Adventures in Greed (Megacorps vs Everyday people)

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Re: Adventures in Greed (Megacorps vs Everyday people)
« Reply #30 on: February 21, 2020, 09:35:22 AM »

Re: Adventures in Greed (Megacorps vs Everyday people)
« Reply #31 on: February 21, 2020, 06:51:30 PM »
Quote from: https://taragrimface.tumblr.com/post/186996094466/mobile
“we could give you a link to this mp3 OR we could run it in a proprietary player app that must connect to the internet every time you hit the resume button”

how do we explain to children that all our tech briefly worked perfectly and over time we threw it all away for sleek menus and corporate opacity

when i upgraded from a flip phone to an iphone and realized i could no longer record and set a custom ringtone because apple wanted me to buy radio pop ringtones, i realized, oh cool new tech isnt made for us it’s made to exploit us and we are going to let it happen

100% true

Re: Adventures in Greed (Megacorps vs Everyday people)
« Reply #32 on: March 05, 2020, 06:10:24 PM »
It's time to fight back against spy tech.

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We engineered a wearable microphone jammer that is capable of disabling microphones in its user’s surroundings, including hidden microphones. Our device is based on a recent exploit that leverages the fact that when exposed to ultrasonic noise, commodity microphones will leak the noise into the audible range.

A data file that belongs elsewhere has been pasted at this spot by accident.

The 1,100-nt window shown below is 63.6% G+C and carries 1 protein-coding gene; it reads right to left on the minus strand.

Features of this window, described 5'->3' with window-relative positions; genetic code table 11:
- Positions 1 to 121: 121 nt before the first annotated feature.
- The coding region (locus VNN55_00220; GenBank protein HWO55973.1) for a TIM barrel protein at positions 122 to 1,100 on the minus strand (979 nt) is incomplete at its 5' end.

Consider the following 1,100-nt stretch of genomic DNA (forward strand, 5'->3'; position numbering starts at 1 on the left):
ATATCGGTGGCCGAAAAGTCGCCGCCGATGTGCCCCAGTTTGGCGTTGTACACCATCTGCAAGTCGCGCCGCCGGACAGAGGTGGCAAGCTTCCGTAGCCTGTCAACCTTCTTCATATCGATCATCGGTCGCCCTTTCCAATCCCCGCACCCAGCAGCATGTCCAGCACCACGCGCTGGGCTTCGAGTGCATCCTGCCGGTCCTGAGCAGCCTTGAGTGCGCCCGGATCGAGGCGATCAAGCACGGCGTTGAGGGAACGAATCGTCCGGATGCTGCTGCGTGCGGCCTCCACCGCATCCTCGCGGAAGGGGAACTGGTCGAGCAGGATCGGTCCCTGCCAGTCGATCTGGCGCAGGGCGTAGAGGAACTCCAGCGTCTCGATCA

http://sandlab.cs.uchicago.edu/jammer/

*spork*

Re: Adventures in Greed (Megacorps vs Everyday people)
« Reply #33 on: March 07, 2020, 12:05:30 PM »
that would make a really cool choker imo

i mean granted it would look like an exploding slave collar, but

Re: Adventures in Greed (Megacorps vs Everyday people)
« Reply #34 on: March 08, 2020, 08:14:49 PM »
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Re: Adventures in Greed (Megacorps vs Everyday people)
« Reply #35 on: March 21, 2020, 09:10:34 PM »

Super-rich people are panicking over the coronavirus ventilator shortage


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At least 950,000 coronavirus patients in the US could need ventilators, according to the Society of Critical Care Medicine, but hospitals here have just 160,000. Between five to 10 companies in the world supply most of the planet’s breathing machines and they weren’t ready for this.

President Donald Trump said testily at a recent press conference that he was ordering “a lot” of ventilators although he was vague on the details.

Ventilators cost only about $35,000, peanuts to the elites. But because the US healthcare industry is about making money, no one heeded warnings going back more than a decade that the country should stockpile the machines.

“Hospitals in America are all about trying to be profitable, they’re not about being prepared for a disaster,” says Dr. Tim Kruse, who makes house calls in Aspen for his billionaire patients who are fretting about getting a ventilator if they need one. “Having a bunch of ventilators sitting around in storage affects their bottom line.”


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Fiscal responsibility 101
« Reply #36 on: March 24, 2020, 02:59:17 PM »
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the first domino has fallen